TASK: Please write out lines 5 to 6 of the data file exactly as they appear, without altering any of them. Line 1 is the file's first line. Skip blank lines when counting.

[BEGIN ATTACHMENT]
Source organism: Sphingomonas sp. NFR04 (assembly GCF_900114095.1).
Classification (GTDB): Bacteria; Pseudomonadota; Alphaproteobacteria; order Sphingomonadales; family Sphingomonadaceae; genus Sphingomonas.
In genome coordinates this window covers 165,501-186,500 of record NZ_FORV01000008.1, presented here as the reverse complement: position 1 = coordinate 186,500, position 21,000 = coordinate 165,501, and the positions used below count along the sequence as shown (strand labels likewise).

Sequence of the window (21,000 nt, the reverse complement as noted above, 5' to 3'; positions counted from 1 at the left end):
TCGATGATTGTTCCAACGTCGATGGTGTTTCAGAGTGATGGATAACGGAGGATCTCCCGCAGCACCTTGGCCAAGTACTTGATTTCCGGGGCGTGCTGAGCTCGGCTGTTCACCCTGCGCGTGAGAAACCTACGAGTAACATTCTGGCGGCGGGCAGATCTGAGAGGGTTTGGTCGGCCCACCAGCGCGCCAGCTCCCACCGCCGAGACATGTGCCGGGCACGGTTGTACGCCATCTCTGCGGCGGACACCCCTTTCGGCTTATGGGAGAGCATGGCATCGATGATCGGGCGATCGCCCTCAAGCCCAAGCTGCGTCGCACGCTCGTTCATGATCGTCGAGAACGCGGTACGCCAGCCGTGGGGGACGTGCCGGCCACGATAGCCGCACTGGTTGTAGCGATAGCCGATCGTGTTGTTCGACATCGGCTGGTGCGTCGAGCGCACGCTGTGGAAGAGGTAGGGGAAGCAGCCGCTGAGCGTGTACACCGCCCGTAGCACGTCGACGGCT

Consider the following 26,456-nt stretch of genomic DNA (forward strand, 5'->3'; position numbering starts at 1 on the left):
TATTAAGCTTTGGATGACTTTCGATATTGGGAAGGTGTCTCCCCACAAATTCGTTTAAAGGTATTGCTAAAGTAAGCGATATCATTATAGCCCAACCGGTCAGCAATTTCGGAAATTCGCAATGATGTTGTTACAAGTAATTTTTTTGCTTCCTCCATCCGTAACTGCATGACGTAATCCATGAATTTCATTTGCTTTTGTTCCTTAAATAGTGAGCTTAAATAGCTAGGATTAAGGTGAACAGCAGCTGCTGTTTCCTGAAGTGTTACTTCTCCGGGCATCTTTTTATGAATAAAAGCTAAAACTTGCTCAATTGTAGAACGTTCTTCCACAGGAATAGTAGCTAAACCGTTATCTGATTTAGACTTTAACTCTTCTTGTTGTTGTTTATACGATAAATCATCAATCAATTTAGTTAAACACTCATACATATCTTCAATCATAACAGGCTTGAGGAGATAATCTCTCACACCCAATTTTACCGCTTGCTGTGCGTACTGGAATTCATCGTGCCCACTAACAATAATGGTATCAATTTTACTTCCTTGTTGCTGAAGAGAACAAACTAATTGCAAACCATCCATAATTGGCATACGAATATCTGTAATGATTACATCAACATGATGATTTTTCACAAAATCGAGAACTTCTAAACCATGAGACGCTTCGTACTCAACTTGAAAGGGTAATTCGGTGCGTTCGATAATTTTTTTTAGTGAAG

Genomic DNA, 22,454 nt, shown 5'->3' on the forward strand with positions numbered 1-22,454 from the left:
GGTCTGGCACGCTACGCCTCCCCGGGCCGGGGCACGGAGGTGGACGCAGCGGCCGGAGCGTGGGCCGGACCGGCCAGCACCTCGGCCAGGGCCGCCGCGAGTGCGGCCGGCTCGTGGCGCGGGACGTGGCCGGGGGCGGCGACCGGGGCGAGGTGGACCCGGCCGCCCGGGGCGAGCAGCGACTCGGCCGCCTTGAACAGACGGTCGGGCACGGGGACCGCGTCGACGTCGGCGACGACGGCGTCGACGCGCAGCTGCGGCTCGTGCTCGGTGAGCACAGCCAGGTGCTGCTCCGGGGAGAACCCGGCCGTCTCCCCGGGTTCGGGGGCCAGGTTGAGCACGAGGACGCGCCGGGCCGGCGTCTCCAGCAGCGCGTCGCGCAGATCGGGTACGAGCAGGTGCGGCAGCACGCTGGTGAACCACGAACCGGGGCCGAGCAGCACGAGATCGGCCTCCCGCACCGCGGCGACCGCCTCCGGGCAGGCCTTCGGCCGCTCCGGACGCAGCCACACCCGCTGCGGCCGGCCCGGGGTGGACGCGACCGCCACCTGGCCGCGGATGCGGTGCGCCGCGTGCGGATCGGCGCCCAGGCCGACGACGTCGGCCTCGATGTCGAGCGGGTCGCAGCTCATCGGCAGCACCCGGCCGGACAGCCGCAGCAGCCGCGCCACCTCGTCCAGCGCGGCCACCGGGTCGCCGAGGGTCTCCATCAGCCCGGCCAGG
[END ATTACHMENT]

TCGATGATTGTTCCAACGTCGATGGTGTTTCAGAGTGATGGATAACGGAGGATCTCCCGCAGCACCTTGGCCAAGTACTTGATTTCCGGGGCGTGCTGAGCTCGGCTGTTCACCCTGCGCGTGAGAAACCTACGAGTAACATTCTGGCGGCGGGCAGATCTGAGAGGGTTTGGTCGGCCCACCAGCGCGCCAGCTCCCACCGCCGAGACATGTGCCGGGCACGGTTGTACGCCATCTCTGCGGCGGACACCCCTTTCGGCTTATGGGAGAGCATGGCATCGATGATCGGGCGATCGCCCTCAAGCCCAAGCTGCGTCGCACGCTCGTTCATGATCGTCGAGAACGCGGTACGCCAGCCGTGGGGGACGTGCCGGCCACGATAGCCGCACTGGTTGTAGCGATAGCCGATCGTGTTGTTCGACATCGGCTGGTGCGTCGAGCGCACGCTGTGGAAGAGGTAGGGGAAGCAGCCGCTGAGCGTGTACACCGCCCGTAGCACGTCGACGGCT

Consider the following 26,456-nt stretch of genomic DNA (forward strand, 5'->3'; position numbering starts at 1 on the left):